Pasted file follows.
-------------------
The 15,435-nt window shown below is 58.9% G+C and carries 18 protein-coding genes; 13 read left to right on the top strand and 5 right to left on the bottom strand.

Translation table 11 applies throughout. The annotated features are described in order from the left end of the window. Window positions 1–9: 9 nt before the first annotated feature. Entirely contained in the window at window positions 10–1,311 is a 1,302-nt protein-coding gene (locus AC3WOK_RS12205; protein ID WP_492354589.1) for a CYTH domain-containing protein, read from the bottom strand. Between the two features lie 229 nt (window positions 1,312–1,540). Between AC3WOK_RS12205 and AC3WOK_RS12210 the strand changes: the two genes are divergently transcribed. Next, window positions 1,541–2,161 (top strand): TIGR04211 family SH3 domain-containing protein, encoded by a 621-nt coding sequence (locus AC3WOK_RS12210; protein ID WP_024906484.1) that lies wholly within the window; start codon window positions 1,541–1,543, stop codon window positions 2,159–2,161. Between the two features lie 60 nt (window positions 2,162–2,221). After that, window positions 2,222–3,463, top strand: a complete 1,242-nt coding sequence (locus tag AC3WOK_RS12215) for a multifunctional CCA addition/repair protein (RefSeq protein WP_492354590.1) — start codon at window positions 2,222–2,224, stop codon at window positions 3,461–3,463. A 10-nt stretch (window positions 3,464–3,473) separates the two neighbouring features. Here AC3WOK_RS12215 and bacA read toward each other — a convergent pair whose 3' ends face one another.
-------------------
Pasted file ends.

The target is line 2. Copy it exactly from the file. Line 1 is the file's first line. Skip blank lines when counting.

Translation table 11 applies throughout. The annotated features are described in order from the left end of the window. Window positions 1–9: 9 nt before the first annotated feature. Entirely contained in the window at window positions 10–1,311 is a 1,302-nt protein-coding gene (locus AC3WOK_RS12205; protein ID WP_492354589.1) for a CYTH domain-containing protein, read from the bottom strand. Between the two features lie 229 nt (window positions 1,312–1,540). Between AC3WOK_RS12205 and AC3WOK_RS12210 the strand changes: the two genes are divergently transcribed. Next, window positions 1,541–2,161 (top strand): TIGR04211 family SH3 domain-containing protein, encoded by a 621-nt coding sequence (locus AC3WOK_RS12210; protein ID WP_024906484.1) that lies wholly within the window; start codon window positions 1,541–1,543, stop codon window positions 2,159–2,161. Between the two features lie 60 nt (window positions 2,162–2,221). After that, window positions 2,222–3,463, top strand: a complete 1,242-nt coding sequence (locus tag AC3WOK_RS12215) for a multifunctional CCA addition/repair protein (RefSeq protein WP_492354590.1) — start codon at window positions 2,222–2,224, stop codon at window positions 3,461–3,463. A 10-nt stretch (window positions 3,464–3,473) separates the two neighbouring features. Here AC3WOK_RS12215 and bacA read toward each other — a convergent pair whose 3' ends face one another.